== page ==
Crafting for climate
In early 2017, at the beginning of Donald J. Trump’s presidency, Emily McNeil, Justin Connelly, and Marissa Connelly were among many concerned about information on climate change being scrubbed from US government websites. They started to discuss ways of recording climate data in more physical, permanent ways. It wasn’t long before knitting entered the talks.
People have been knitting temperature blankets for years—take a given city, assign a yarn color to each temperature or temperature range, and knit one row of the appropriate color for each day’s high, low, or average temperature. It’s a colorful way to visualize the seasons in a given area or a crafty way to remember what the year’s weather was like. Or, the trio thought, a way to show in brilliant color how rapidly the world is warming.
The group started a local project in which volunteer knitters around Anacortes, Washington, created tapestries out of temperature data. They used daily high temperatures and a standardized color system, with the coldest ranges corresponding to blues, purples, and black, and the warmest ones, reds and oranges. They called it the Tempestry Project—a portmanteau of temperature and tapestry. When McNeil started hearing their invented word in other circles, she realized just how large their movement had grown. “Clearly it was connected to them hearing about our work in one way or another, sort of like Xerox instead of copiers,” McNeil tells Newscripts.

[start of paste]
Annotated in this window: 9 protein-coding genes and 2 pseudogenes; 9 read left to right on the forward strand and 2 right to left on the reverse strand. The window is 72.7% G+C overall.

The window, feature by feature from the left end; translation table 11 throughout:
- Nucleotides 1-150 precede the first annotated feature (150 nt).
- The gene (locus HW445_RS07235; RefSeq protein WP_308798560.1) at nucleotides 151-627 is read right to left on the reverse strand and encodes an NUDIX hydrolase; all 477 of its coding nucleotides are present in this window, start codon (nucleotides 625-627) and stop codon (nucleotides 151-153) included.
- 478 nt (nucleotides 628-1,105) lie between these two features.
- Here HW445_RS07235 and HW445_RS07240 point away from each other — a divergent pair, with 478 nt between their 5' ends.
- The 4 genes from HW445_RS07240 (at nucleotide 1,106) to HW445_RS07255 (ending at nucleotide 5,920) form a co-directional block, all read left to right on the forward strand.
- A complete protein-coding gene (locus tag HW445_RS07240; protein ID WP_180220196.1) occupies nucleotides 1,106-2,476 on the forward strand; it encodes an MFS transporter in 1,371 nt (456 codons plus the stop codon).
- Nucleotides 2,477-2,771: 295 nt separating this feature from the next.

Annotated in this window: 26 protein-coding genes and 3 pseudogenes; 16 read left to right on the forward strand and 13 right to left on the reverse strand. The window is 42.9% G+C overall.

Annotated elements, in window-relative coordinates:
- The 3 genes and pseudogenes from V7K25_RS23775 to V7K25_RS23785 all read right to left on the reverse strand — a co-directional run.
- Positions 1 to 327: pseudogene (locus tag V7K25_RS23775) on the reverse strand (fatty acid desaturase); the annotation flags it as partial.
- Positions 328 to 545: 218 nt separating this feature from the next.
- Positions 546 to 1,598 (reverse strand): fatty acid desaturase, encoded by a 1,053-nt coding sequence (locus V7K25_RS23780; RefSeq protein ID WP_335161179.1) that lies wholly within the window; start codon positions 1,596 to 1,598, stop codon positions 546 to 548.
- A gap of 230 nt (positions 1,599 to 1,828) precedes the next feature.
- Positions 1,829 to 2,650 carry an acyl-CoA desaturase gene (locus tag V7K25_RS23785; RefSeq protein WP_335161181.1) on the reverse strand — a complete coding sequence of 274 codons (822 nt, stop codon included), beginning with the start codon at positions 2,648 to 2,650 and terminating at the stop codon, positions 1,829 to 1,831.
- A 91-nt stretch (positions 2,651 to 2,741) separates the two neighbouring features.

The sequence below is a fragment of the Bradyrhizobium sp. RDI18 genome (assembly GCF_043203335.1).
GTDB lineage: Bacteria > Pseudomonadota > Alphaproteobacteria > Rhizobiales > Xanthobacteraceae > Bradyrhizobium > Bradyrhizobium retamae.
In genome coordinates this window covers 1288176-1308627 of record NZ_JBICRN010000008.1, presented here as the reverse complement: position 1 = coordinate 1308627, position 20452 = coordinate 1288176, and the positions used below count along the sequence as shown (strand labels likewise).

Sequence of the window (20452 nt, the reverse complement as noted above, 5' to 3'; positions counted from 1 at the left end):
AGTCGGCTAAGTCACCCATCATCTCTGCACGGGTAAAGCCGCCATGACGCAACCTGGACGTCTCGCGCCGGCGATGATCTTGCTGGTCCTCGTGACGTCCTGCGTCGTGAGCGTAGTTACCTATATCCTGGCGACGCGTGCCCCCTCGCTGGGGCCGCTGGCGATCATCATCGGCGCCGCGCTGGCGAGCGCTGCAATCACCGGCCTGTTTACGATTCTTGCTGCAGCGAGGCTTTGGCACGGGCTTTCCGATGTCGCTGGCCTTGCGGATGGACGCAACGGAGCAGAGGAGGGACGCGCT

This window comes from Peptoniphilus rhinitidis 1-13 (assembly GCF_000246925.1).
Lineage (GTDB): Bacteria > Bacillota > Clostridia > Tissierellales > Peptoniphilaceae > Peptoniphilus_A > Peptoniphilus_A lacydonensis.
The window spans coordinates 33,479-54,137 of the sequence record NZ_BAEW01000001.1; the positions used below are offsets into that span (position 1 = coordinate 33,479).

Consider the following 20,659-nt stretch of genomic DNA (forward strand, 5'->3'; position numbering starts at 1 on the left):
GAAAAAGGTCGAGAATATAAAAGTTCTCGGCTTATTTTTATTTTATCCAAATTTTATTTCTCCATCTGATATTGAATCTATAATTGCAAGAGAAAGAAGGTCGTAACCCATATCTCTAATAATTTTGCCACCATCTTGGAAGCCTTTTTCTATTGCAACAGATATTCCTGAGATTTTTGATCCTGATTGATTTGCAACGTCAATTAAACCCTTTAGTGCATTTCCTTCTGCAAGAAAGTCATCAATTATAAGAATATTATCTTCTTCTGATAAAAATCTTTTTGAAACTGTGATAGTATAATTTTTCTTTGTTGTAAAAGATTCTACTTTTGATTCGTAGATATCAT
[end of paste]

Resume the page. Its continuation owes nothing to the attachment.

It wasn’t long before interested knitters were asking for yarn kits to make their own tapestries. Justin prepares the kits by pulling data from the location of interest and gathering the colors and amounts of yarn to sell to each crafter. They’ve since processed Tempestry kits for knitters in all 50 states, in 30–40 countries, and on every continent. Tempestries have also been featured in art installations around the US.
The knitters have started selling another type of tapestry kit, called the New Normal, inspired by University of Reading professor and climate scientist Ed Hawkins’s warming-stripes data visualization. In these kits, rather than each colored row representing the high temperature for 1 day, each row represents the deviation in 1 year from the baseline, which is averaged from 1951 to 1980. The resulting pattern shows how quickly that deviation has grown.
Andrew Bergeron, a chemist at Canadian Nuclear Laboratories, knew he had the chemistry knowledge to be a panelist on “Element of Surprise,” a weekly segment on a Canadian public radio show that takes listeners on a deep dive into the history and science of a chosen element. But to really impress the radio show, he sent in a photo of himself in a stylish black cardigan—which happened to feature the entire periodic table of the elements.
Andrew’s wife, Rebecca Bergeron, knit the chemical cardigan, which garnered lots of attention after @cbcallinaday, the show’s Twitter account, posted the photos of Andrew proudly sporting it.
After nearly 12 years together, Andrew has a stack of lovingly knit apparel from Rebecca. “I just decided that every couple of years he should get a sweater,” Rebecca says.
The recent 150th anniversary of the periodic table, along with the extra time stuck inside provided by the COVID-19 pandemic, inspired Rebecca to take on the ambitious design of the periodic table sweater. She finished it in April 2020, and Andrew has been using it to spark jealousy in his coworkers ever since.
“I wear it all the time,” he tells Newscripts. “Any opportunity I get.”
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